Pack for weeks in a carry on bag

how to pack for a long trip in a carry on

Having to pack before a trip, any trip regardless of how awesome, is the lamest.  I hate packing.  I loathe it, detest it, want to scream every time I do it, procrastinate until the very last minute, and in the end stay up until the wee hours of the morning of travel jamming stuff into every available corner of my suitcase.

But now, after traveling extensively over the past several years, I’m here to tell you I am now a packing ninja.  Let me repeat that, for those of you who know me and have traveled with me in the past:

I am (now) a NINJA, of the packing variety.

barcelona with luggage(You see these ancient, winding stairs, 4 flights up in our apartment in Barcelona?  Yep.  They were a breeze for my carry-on.  Not so much for my traveling bestie Rachael and her ugly American suitcase.)

Learning how to pack properly took me years to figure out, YEARS of trial and mostly error.  Since I’m OCD, the thought of coming home from a trip and tagging everything I didn’t use in my suitcase with a post-it note, writing down what I used, keeping a master pack list of useful stuff, then tagging everything I did use in a different color, color coding tabs for the whole thing, and coordinating the universe of packing in a 3-ring-binder DID occur to me, maybe more than once but I resisted.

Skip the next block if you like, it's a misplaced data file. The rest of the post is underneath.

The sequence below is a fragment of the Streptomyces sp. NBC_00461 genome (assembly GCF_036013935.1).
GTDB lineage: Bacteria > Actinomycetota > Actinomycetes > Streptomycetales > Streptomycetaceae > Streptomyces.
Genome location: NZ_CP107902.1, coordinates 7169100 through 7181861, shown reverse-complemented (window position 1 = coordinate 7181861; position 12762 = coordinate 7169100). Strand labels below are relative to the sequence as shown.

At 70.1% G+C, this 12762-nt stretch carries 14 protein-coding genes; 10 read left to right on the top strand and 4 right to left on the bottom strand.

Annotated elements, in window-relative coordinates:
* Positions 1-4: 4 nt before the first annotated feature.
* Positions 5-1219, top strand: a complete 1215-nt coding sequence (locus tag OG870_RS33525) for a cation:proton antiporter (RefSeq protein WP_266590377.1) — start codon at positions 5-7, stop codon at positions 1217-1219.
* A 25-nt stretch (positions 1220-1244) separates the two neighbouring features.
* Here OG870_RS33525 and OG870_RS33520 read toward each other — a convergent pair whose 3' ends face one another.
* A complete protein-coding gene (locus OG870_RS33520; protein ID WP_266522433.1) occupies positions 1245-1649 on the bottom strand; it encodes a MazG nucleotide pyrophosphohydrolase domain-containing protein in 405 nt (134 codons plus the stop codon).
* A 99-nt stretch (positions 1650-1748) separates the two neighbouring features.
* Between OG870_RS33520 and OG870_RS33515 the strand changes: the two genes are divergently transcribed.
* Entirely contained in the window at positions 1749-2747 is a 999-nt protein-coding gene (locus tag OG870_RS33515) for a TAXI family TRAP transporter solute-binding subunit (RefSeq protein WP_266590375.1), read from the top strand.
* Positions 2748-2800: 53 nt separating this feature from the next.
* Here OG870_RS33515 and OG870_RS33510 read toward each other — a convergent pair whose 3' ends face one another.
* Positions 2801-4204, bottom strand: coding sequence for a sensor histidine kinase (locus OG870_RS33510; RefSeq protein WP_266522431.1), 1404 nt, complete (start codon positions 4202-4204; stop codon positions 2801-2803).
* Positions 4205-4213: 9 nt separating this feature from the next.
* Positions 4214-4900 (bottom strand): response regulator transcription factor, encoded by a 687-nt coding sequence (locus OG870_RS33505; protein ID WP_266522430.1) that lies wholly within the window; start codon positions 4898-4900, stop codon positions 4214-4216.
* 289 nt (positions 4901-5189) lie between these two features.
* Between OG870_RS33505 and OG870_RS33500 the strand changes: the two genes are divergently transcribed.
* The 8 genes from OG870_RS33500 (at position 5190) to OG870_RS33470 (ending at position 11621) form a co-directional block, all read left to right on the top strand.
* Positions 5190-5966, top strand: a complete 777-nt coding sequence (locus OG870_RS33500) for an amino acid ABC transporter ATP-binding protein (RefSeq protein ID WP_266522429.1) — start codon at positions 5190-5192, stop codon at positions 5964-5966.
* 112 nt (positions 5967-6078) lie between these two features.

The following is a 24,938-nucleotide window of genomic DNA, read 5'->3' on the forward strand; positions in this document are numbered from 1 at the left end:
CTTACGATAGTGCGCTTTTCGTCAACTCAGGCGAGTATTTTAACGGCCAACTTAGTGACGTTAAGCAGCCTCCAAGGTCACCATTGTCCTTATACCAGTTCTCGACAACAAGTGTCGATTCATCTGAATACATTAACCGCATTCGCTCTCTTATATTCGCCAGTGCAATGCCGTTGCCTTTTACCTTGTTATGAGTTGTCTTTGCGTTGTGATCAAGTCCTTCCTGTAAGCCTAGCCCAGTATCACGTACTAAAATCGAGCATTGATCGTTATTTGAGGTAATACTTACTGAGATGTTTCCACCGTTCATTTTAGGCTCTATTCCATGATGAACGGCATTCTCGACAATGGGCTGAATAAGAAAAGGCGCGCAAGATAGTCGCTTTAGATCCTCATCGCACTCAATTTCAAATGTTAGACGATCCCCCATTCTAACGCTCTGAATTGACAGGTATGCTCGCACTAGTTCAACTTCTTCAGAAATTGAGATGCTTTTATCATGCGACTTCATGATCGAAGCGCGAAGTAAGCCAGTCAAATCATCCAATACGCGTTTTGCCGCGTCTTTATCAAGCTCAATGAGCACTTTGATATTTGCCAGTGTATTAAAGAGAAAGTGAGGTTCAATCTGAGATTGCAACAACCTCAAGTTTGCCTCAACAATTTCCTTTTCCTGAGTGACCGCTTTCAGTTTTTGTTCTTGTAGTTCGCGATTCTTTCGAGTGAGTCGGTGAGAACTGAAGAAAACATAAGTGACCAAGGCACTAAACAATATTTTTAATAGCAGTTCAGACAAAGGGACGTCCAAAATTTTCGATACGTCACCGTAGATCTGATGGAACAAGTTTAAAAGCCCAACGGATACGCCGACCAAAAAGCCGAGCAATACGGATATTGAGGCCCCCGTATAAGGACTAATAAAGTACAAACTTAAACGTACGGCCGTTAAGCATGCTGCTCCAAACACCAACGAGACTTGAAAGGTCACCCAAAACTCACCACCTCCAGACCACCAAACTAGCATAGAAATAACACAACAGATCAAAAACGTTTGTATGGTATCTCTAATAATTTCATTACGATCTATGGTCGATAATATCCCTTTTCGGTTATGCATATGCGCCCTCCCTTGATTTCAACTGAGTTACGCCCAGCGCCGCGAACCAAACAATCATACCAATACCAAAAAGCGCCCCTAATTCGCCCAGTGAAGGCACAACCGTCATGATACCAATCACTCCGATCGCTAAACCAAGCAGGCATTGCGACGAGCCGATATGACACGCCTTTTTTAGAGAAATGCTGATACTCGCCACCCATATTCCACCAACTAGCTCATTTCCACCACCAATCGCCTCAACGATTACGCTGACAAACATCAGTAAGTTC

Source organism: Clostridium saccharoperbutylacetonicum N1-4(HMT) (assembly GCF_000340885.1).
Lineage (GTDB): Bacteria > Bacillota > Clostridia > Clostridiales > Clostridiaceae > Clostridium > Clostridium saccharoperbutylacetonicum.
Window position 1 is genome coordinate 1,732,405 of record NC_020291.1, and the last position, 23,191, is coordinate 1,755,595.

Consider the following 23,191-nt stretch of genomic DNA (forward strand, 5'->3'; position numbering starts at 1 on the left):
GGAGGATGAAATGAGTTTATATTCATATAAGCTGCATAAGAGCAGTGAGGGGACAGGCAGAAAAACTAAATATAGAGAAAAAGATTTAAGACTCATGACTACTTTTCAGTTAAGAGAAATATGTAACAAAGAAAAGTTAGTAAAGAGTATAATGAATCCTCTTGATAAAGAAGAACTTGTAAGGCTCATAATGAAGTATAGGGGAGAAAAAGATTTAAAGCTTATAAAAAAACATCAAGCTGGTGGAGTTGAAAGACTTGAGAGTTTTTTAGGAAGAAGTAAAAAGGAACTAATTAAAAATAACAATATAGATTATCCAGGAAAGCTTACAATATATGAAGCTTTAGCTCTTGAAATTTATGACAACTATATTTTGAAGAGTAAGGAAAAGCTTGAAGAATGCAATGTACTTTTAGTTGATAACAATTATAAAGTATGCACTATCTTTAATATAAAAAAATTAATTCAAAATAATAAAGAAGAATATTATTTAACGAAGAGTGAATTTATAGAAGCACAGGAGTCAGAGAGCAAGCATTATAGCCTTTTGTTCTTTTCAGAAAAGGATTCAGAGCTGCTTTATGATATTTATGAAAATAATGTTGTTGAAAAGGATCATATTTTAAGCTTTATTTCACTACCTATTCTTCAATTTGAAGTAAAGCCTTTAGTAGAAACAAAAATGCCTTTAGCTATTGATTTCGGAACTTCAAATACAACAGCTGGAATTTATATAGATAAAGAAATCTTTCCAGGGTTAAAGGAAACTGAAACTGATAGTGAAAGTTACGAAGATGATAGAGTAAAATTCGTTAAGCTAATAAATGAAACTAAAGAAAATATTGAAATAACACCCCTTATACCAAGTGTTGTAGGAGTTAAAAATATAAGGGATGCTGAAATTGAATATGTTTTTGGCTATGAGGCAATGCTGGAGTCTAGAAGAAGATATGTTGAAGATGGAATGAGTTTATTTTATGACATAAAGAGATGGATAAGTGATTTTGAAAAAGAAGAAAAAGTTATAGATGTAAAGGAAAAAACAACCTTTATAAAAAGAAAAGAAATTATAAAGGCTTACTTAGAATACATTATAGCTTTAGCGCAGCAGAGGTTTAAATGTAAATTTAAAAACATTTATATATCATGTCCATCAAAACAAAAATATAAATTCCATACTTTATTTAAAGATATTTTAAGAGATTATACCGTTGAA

eiffel tower paris

Instead, I just traveled a lot and each time realized what a pain in the neck it is for me to carry more stuff than I will ever need.  Ever.  And because I love you, more than the sun and the moon, and even Diet Dr Pepper (well, maybe I love Dr Pepper a teensy bit more, tiny, teeny though) I’ve compiled my best tips and tricks so you too can learn how to pack for weeks in a carry on bag.  Really.

how to pack a carry on(Rachael Herrscher, again, with massive luggage at the train station.  In her defense, she was in France for business meetings and needed 10 super cute business outfits.  And shoes to match.)

Anyway, here are my top tips, gathered from years of hitting planes, trains, and automobiles of every sort to arrive at far flung destinations.  I wish I’d had this 10 years ago.

How to pack for weeks in a carry on bag


rolling clothes

Learning how roll clothes to pack a suitcase took some time, but you cannot believe what I’ve fit into a carry on bag by rolling every single piece of anything roll-able.  That’s not a word, but I just made it one.  My carry-on for my last major bit of travel (to the French Riviera) was like a Mary Poppins bag.  I fit 8 pair of shoes on the way home (I went nuts in a Parisian shoe store, shhhh), a red carpet gown, and 2 weeks worth of clothing in addition to loads and loads of stuff I bought in Europe.  It’s ridiculous how much you can fit into a carry on.

  • Only take 2 pair of shoes

And only take the 2nd pair if you really need to.

pack for weeks in carry on luggage
  • wear your bulkiest stuff on the plane / car / train
Charles de Gaulle airport